What price identity? £80 to you, guvnor
Imagine a farmer's market, but one where it's always night-time. You won't find it on a map, no streets will lead you here. There's loud bassy music shaking the lungs out your chest. You're in the pitch-dark, you're robbed of your senses and whispering phishmongers with long, pointy gutting knives are asking if you'd like to buy their wares. It's a dark, dangerous place.
What we've cleverly done is described an online blackmarket, in a manner that bears no resemblance to its real-but-virtual equivalent. However, if there were such a physical manifestation and you happened to be involved in organised cybercrime, then you'd be in for a treat because the Christmas sales have already started; kits containing an individual's bank account details, passport information and credit card numbers are being sold to thieves there for as little as £80.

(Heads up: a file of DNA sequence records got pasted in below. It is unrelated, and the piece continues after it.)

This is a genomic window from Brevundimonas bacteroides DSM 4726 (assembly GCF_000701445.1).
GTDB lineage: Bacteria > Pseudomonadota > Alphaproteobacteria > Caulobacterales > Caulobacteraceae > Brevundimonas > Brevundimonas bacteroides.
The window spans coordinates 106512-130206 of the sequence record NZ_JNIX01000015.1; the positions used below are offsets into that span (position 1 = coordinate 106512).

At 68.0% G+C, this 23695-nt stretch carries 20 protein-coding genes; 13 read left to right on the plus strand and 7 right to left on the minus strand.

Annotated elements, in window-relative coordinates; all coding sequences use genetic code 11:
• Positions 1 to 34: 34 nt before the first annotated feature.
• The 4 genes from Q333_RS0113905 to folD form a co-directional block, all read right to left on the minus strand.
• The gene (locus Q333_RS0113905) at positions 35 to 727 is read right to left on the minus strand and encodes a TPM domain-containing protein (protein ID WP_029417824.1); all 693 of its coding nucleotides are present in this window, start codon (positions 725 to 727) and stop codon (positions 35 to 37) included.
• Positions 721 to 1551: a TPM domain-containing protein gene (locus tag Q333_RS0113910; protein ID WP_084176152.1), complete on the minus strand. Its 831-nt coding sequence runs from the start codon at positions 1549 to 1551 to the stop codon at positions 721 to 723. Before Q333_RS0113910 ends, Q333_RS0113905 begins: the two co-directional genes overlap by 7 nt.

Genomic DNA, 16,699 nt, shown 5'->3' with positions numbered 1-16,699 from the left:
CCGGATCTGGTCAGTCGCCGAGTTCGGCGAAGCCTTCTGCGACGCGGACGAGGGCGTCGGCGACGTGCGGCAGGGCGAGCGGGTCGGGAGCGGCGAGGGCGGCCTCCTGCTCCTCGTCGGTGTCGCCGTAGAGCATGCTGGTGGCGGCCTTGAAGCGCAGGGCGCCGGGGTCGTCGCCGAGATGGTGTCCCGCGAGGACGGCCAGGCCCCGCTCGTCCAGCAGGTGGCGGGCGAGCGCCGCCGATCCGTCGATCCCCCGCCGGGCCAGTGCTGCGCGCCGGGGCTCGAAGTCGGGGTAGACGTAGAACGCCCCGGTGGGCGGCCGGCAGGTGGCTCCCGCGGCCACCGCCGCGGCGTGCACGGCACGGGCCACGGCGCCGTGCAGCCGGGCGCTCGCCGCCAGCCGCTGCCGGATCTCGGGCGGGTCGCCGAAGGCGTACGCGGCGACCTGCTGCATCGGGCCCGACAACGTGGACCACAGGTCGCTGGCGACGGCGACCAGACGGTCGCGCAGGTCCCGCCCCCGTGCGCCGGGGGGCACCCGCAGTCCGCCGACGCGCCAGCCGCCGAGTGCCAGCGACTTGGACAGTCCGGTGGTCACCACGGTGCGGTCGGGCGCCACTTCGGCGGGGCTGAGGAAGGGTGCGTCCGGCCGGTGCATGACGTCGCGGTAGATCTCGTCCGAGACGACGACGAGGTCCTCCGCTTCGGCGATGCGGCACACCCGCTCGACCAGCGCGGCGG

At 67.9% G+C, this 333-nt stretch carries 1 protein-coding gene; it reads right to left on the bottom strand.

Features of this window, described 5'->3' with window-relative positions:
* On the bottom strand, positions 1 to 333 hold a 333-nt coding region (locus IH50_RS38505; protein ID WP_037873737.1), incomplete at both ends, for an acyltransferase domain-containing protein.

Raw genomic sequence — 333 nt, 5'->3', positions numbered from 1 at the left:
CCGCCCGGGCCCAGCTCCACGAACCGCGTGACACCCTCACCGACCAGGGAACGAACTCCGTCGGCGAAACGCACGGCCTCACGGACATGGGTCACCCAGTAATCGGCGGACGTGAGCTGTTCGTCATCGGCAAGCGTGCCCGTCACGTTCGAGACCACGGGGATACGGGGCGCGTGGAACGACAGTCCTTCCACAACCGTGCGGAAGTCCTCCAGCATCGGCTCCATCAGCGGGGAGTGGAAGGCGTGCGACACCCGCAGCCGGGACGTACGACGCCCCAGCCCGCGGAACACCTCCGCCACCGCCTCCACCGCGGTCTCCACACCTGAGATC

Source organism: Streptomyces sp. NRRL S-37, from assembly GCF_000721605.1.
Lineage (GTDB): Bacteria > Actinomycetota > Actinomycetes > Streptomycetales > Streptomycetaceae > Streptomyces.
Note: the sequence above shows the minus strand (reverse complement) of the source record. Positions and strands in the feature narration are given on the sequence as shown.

GetSafeOnline.org,an online safety group founded by - amongst others - the Government and Microsoft, is highlighting data privacy all week to help individuals foil online scammers. Six out of 10 people manage their finances online these days, so data protection is more critical than ever and the reason why scary numbers like the one above are being bandied about in the news. Here's another: a clued-up ID fraudster could clear around £14,500 from the average UK worker before moving on to the next victim. Yikes.
The advice on offer by the organisation is straight-forward enough - update virus software and firewalls, use encrption on your wireless network, update your browsers, don't entertain emails from relatives of former Nigerian ministers, and so on. It's all stuff you should be already doing, but there's advice for small businesses too and more besides.